Mario Giordano November 25, 2017

Journal of Neurosurgery: Pediatrics, Ahead of Print.
OBJECTIVEFew cases of cerebellopontine angle (CPA) arachnoid cysts in pediatric patients have been described in the literature, and in only 2 of these cases were the patients described as suffering from hearing deficit. In this article, the authors report on 3 pediatric patients with CPA arachnoid cysts (2 with hearing loss and 1 with recurrent headaches) who underwent neurosurgical treatment at the authors’ institution.METHODSFour pediatric patients were diagnosed with CPA arachnoid cysts at the International Neuroscience Institute during the period from October 2004 through August 2012, and 3 of these patients underwent surgical treatment. The authors describe the patients’ clinical symptoms, the surgical approach, and the results on long-term follow-up.RESULTSOne patient (age 14 years) who presented with headache (without hearing deficit) became asymptomatic after surgical treatment. The other 2 patients who underwent surgical treatment both had hearing loss. One of these children (age 9 years) had recent-onset hypacusia and experienced complete recovery immediately after the surgery. The other (age 6 years) had a longer history (2 years) of progressive hearing loss and showed an interruption of the deficit progression and only mild improvement at the follow-up visit.CONCLUSIONSCPA arachnoid cysts are uncommon in pediatric patients. The indication and timing of the surgical treatment are fundamental, especially when a hearing deficit is present.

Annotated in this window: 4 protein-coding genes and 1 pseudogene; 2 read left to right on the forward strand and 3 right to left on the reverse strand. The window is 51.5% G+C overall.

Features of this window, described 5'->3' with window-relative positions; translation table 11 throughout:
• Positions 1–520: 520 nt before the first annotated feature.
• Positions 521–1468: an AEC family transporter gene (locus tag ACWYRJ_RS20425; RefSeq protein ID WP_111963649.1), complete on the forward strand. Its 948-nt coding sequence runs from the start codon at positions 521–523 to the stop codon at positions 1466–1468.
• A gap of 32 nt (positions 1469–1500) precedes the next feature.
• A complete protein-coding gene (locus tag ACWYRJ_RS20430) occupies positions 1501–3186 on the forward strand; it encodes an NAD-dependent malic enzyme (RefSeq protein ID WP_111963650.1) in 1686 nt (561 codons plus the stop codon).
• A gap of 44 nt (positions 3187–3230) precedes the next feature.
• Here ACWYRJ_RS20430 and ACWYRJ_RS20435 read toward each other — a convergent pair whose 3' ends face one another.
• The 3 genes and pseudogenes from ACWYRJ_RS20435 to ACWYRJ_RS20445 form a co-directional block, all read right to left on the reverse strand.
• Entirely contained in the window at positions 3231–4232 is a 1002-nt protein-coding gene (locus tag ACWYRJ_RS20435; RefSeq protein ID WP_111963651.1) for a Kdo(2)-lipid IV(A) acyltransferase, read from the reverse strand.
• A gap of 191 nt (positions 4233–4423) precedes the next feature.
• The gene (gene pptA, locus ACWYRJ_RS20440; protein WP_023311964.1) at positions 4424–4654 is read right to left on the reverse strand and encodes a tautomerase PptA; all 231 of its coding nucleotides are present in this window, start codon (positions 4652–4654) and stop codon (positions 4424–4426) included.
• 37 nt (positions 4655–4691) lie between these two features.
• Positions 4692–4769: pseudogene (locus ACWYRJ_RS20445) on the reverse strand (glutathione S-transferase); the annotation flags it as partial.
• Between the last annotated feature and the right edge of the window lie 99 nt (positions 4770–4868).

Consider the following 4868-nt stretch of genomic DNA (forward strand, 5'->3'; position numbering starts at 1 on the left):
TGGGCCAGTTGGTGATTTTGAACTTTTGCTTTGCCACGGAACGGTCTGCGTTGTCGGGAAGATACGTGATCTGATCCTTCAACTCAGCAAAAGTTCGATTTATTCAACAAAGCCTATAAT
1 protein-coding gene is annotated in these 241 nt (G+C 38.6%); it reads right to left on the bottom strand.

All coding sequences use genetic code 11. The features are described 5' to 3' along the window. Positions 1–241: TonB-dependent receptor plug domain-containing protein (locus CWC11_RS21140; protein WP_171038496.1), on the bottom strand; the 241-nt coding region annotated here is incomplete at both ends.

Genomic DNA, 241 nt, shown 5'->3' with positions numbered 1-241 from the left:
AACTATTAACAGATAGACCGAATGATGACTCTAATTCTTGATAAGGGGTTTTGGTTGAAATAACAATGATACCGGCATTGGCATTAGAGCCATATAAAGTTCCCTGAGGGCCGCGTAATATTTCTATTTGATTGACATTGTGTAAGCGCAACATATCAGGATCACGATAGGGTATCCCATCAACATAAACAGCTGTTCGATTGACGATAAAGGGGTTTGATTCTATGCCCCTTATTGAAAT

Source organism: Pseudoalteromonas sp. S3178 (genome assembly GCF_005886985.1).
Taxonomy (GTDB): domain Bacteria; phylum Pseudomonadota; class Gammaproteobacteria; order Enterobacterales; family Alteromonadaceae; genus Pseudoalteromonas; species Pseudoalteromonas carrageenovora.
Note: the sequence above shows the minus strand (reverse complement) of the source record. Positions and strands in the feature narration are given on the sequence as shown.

http://thejns.org/doi/abs/10.3171/2017.8.PEDS17341?mi=67t04w&af=R

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